The Procrastination Demon – 2

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Last time we talked about clearing out the fridge. How to deal with those painfully old and furry tasks that we really didn’t want to deal with.

Now we need to go one stage further. We need to stop ourselves from procrastinating in the first place.

If you are not a procrastinator, this might sound like the most obvious thing in the world. You just need to do things on time, don’cha? This is usually said with a hint of slightly exasperated sarcasm. It’s not difficult.

My all-time favourite loathsome phrase is “All you need to do is …”

This is usually said by someone who doesn’t understand the problem, but is absolutely convinced that they know the answer. The solution to world peace. Why the England football team can’t win a major tournament.

It’s so simple they can’t understand why no-one has thought of it before. All you need to do is …

Whenever you hear someone say those words, you have my permission to press your mental mute button. Because they will almost invariably be talking twaddle. If it was that easy, someone would have done it by now.

Stopping ourselves from procrastinating is hard. It will take lots of effort. We will fail from time to time. Don’t let anyone tell you otherwise.

So how do we deal with the procrastination demon? We need to follow his life cycle and tackle him at every point.

The first step is not to accept a task that we are not going to be able to do. Procrastinators are fantastic project starters. We have these grand ideas and ambitions. We are going to write a book, start a business, restore a classic car, redecorate the house, run a marathon.

Ambition is great, but not if it means we are adding more unfinished and unfinishable projects to our lives. The people who get things done usually focus on a small number of things that they do completely. Procrastinators tend to have far more started … and a lot less finished.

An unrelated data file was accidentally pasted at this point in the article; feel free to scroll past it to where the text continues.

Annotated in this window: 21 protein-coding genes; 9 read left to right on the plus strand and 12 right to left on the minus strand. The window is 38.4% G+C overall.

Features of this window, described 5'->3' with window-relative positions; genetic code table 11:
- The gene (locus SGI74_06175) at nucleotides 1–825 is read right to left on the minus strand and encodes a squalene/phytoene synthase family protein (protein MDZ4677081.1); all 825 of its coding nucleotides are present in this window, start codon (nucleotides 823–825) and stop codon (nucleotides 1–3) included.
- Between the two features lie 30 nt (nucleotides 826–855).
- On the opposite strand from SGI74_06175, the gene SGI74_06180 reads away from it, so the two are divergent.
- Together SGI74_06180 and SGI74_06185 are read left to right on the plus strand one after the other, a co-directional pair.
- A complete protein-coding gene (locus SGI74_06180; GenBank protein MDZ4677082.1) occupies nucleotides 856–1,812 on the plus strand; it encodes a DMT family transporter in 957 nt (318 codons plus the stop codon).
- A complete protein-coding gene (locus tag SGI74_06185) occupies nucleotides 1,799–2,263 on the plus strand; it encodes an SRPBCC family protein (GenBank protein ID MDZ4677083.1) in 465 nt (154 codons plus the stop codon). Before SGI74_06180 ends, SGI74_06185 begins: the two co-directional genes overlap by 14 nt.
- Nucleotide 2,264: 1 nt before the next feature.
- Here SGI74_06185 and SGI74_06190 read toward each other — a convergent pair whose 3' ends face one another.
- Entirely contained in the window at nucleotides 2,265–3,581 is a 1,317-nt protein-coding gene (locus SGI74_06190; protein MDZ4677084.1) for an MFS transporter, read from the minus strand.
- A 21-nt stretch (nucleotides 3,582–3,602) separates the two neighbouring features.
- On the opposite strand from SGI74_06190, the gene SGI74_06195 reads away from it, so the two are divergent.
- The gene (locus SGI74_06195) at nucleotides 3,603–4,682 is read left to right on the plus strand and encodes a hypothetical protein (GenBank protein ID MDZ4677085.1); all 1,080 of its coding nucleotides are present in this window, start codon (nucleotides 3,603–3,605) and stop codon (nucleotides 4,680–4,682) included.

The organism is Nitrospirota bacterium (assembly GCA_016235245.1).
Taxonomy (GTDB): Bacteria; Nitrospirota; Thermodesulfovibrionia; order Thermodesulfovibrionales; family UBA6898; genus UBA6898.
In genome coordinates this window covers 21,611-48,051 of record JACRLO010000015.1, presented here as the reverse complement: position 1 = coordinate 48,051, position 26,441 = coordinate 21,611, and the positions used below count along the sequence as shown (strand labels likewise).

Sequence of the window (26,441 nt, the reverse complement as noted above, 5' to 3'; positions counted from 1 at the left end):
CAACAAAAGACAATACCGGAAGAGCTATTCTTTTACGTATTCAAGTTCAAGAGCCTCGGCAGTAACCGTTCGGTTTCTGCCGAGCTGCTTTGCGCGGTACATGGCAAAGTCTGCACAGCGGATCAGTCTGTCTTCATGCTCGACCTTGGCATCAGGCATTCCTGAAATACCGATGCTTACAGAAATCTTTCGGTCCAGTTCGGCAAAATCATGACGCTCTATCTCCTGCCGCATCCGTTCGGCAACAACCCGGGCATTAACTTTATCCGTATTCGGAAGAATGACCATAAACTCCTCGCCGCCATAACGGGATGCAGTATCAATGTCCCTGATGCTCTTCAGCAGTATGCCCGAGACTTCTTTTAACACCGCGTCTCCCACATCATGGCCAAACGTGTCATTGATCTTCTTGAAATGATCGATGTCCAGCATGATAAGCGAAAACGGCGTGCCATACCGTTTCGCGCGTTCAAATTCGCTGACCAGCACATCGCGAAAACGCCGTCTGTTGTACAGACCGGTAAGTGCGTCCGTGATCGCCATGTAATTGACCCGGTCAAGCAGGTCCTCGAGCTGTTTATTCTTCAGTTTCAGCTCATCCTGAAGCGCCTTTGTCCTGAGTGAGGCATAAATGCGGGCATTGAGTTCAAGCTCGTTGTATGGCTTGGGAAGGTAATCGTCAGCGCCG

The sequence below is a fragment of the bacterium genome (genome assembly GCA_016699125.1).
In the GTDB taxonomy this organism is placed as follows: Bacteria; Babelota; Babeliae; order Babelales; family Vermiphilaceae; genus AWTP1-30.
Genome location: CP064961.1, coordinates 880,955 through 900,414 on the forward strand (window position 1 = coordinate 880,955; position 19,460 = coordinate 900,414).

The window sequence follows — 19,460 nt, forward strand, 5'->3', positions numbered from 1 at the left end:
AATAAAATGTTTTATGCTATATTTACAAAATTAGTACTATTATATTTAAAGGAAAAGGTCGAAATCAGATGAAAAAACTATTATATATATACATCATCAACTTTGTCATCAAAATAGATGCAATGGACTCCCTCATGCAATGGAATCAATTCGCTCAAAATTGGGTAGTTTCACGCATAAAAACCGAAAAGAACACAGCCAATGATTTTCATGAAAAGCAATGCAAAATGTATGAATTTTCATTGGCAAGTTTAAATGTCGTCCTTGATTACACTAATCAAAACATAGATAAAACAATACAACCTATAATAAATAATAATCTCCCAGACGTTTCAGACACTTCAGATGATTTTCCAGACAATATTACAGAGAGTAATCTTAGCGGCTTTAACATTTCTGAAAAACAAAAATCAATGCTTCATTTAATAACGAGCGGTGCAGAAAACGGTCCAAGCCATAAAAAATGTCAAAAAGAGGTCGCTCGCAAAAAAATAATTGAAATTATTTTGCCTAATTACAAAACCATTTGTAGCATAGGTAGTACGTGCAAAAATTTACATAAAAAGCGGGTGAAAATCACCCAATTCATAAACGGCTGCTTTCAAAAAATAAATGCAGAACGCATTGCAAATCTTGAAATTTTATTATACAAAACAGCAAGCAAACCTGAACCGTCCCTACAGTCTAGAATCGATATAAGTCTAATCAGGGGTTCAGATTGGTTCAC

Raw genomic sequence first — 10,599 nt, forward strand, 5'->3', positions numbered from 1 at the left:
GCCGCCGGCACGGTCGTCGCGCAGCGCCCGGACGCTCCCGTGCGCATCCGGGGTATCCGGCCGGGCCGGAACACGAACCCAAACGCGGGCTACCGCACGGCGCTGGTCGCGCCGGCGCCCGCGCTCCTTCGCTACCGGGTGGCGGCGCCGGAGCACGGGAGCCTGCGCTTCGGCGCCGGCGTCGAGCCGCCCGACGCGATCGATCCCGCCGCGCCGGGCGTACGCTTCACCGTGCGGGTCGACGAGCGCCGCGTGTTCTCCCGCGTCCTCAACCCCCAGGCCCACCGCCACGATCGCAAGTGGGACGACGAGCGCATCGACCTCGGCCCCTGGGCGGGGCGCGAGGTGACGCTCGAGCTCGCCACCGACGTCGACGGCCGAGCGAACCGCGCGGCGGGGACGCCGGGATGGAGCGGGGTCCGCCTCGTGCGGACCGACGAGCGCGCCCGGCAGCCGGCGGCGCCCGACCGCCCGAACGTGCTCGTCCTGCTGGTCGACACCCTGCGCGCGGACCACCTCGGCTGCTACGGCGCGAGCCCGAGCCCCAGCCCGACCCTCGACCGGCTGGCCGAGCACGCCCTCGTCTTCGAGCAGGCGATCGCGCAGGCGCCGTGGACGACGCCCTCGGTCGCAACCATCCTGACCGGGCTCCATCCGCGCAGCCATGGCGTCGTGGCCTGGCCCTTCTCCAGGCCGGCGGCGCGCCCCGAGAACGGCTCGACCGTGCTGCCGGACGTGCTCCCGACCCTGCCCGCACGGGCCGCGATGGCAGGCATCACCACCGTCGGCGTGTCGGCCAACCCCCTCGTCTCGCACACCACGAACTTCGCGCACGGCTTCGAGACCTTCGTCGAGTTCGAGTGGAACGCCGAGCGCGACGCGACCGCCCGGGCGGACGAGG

So the first rule is … don’t take on new projects if we haven’t finished the ones we have already started. Strongly consider nixing some of those old projects. And spend as much time as possible on good projects that will move us forwards, and not on time-wasting.

Rule one: a small number of good projects done well.

The second rule is that we need to stop the demon from hiding. The procrastination demon loves to sneak under the radar. He will tell you that everything is okay. You don’t need to worry about that job. Everything is well.

The answer is to tie a little silver bell to his toe.

Every task should have a deadline. Every large project should have milestones – individual deadlines when each bit of the project will be done. Don’t let anything hang around with an indefinite deadline. Because that is the sort of task that is never going to get done.

And here’s the secret – write it down. A written deadline has far more force than an unwritten one.

Rule two: every job should have a written deadline.

Next we need to micro-manage our time. This needs an entire blog on its own, but for now let’s reduce it to its absolute basic. After 50 years of searching, I think I have found the best time management method of all:

  1. Pick the most important job that you could possibly do right now.
  2. Do it with focus, fire and passion, to the absolute exclusion of everything else.
  3. Keep on doing it until you physically can’t do any more.